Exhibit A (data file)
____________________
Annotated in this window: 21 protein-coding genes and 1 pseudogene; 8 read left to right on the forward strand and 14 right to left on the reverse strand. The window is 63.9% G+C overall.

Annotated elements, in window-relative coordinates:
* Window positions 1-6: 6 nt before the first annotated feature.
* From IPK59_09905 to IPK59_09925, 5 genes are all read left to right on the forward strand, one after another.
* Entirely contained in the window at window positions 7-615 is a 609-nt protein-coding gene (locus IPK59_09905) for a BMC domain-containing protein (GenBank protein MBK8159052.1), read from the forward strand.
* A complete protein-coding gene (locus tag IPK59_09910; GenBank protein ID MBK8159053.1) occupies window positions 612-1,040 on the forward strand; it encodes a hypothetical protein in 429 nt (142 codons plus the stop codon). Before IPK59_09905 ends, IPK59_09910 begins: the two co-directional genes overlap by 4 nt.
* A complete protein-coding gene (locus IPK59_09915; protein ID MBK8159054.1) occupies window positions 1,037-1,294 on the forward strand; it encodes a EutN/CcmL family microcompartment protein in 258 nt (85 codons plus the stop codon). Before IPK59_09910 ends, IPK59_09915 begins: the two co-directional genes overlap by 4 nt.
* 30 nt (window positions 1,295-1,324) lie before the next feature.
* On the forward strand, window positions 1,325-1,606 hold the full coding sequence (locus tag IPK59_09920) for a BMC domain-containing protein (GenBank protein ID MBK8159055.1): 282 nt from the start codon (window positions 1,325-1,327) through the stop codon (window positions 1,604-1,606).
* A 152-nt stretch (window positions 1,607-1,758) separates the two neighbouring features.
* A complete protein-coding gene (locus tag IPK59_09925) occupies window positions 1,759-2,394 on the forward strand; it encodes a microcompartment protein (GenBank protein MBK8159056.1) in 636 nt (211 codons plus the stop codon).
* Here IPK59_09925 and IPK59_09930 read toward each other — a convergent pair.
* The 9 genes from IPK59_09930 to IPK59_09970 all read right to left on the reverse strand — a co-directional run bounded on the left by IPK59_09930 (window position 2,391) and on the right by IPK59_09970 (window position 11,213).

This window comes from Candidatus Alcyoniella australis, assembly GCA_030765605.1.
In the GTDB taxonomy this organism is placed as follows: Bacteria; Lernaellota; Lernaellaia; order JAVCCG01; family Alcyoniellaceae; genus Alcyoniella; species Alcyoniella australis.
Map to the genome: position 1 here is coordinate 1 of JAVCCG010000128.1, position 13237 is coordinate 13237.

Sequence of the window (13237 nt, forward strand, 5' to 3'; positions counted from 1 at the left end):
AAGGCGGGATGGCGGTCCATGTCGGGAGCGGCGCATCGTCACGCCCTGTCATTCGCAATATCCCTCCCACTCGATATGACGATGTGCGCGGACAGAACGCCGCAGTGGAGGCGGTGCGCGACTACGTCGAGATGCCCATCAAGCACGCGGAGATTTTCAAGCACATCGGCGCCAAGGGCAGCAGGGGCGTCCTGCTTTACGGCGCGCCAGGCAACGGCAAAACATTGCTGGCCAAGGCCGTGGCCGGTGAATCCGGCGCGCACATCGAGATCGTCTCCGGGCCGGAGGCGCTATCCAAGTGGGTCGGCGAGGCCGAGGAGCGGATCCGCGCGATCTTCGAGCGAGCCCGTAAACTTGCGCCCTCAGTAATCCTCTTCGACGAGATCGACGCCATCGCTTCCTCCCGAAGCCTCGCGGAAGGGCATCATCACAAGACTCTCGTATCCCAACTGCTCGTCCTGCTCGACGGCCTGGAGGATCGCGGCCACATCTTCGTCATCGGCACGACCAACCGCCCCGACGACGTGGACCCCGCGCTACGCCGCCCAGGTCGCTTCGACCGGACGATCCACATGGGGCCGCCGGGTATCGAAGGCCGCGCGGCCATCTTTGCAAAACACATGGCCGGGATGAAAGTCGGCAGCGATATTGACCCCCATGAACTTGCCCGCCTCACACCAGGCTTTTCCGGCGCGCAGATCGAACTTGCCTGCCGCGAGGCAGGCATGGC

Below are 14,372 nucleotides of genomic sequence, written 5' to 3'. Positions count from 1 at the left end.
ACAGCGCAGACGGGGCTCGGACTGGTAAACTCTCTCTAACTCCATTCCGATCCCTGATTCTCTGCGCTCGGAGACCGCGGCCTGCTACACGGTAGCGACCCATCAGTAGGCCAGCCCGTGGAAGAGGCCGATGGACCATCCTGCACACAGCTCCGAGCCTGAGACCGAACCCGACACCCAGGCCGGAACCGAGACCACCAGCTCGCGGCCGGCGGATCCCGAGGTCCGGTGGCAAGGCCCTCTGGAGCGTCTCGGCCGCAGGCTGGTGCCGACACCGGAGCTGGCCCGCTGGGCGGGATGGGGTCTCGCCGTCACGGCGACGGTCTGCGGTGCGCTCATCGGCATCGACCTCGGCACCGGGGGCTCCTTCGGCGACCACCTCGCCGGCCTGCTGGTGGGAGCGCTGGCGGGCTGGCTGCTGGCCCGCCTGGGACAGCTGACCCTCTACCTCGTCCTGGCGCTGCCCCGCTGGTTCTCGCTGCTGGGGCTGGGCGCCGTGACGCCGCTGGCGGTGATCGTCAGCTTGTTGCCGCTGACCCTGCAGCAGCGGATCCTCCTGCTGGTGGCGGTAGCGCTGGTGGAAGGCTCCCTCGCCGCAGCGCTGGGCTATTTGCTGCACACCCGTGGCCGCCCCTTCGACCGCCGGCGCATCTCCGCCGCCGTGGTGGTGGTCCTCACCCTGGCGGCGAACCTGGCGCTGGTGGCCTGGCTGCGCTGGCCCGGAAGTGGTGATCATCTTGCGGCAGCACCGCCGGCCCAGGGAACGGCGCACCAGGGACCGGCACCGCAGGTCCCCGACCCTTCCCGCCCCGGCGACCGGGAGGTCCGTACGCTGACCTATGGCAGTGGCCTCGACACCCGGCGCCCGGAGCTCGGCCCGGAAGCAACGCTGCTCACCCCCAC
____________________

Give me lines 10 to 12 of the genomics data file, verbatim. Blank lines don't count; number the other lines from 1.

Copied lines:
* A 152-nt stretch (window positions 1,607-1,758) separates the two neighbouring features.
* A complete protein-coding gene (locus tag IPK59_09925) occupies window positions 1,759-2,394 on the forward strand; it encodes a microcompartment protein (GenBank protein MBK8159056.1) in 636 nt (211 codons plus the stop codon).
* Here IPK59_09925 and IPK59_09930 read toward each other — a convergent pair.